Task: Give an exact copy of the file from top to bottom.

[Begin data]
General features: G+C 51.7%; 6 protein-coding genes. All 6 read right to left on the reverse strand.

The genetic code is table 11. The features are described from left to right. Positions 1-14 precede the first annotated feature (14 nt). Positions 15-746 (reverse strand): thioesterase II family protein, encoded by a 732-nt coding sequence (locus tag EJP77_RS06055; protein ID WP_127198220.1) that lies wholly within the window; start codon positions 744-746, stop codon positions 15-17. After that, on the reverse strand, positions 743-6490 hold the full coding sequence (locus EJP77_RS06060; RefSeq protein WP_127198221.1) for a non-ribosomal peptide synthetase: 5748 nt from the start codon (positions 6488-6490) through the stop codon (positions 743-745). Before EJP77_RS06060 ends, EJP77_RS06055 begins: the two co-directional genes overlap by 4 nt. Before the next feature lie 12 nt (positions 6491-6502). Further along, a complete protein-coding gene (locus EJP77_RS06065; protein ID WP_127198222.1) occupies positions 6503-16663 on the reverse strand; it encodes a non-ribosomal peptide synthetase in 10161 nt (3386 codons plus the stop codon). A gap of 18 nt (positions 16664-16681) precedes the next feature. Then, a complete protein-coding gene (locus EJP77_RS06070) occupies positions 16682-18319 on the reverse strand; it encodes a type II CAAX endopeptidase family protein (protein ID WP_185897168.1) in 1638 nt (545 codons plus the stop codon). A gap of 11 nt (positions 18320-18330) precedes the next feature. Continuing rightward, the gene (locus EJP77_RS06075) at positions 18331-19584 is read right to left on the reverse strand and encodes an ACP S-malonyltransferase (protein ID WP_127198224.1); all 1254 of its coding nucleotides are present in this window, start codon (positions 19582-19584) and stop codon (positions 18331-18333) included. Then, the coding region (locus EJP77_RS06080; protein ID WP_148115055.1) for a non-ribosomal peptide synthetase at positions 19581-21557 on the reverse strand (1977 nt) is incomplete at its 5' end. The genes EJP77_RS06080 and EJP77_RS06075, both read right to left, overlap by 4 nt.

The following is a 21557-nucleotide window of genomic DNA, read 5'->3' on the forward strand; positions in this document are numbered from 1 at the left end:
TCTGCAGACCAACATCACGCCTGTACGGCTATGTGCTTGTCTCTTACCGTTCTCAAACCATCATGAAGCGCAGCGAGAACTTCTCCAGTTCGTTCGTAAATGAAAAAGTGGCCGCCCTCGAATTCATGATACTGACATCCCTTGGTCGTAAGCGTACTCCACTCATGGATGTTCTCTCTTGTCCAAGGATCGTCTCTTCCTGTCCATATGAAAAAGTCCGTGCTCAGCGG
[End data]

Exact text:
General features: G+C 51.7%; 6 protein-coding genes. All 6 read right to left on the reverse strand.

The genetic code is table 11. The features are described from left to right. Positions 1-14 precede the first annotated feature (14 nt). Positions 15-746 (reverse strand): thioesterase II family protein, encoded by a 732-nt coding sequence (locus tag EJP77_RS06055; protein ID WP_127198220.1) that lies wholly within the window; start codon positions 744-746, stop codon positions 15-17. After that, on the reverse strand, positions 743-6490 hold the full coding sequence (locus EJP77_RS06060; RefSeq protein WP_127198221.1) for a non-ribosomal peptide synthetase: 5748 nt from the start codon (positions 6488-6490) through the stop codon (positions 743-745). Before EJP77_RS06060 ends, EJP77_RS06055 begins: the two co-directional genes overlap by 4 nt. Before the next feature lie 12 nt (positions 6491-6502). Further along, a complete protein-coding gene (locus EJP77_RS06065; protein ID WP_127198222.1) occupies positions 6503-16663 on the reverse strand; it encodes a non-ribosomal peptide synthetase in 10161 nt (3386 codons plus the stop codon). A gap of 18 nt (positions 16664-16681) precedes the next feature. Then, a complete protein-coding gene (locus EJP77_RS06070) occupies positions 16682-18319 on the reverse strand; it encodes a type II CAAX endopeptidase family protein (protein ID WP_185897168.1) in 1638 nt (545 codons plus the stop codon). A gap of 11 nt (positions 18320-18330) precedes the next feature. Continuing rightward, the gene (locus EJP77_RS06075) at positions 18331-19584 is read right to left on the reverse strand and encodes an ACP S-malonyltransferase (protein ID WP_127198224.1); all 1254 of its coding nucleotides are present in this window, start codon (positions 19582-19584) and stop codon (positions 18331-18333) included. Then, the coding region (locus EJP77_RS06080; protein ID WP_148115055.1) for a non-ribosomal peptide synthetase at positions 19581-21557 on the reverse strand (1977 nt) is incomplete at its 5' end. The genes EJP77_RS06080 and EJP77_RS06075, both read right to left, overlap by 4 nt.

The following is a 21557-nucleotide window of genomic DNA, read 5'->3' on the forward strand; positions in this document are numbered from 1 at the left end:
TCTGCAGACCAACATCACGCCTGTACGGCTATGTGCTTGTCTCTTACCGTTCTCAAACCATCATGAAGCGCAGCGAGAACTTCTCCAGTTCGTTCGTAAATGAAAAAGTGGCCGCCCTCGAATTCATGATACTGACATCCCTTGGTCGTAAGCGTACTCCACTCATGGATGTTCTCTCTTGTCCAAGGATCGTCTCTTCCTGTCCATATGAAAAAGTCCGTGCTCAGCGG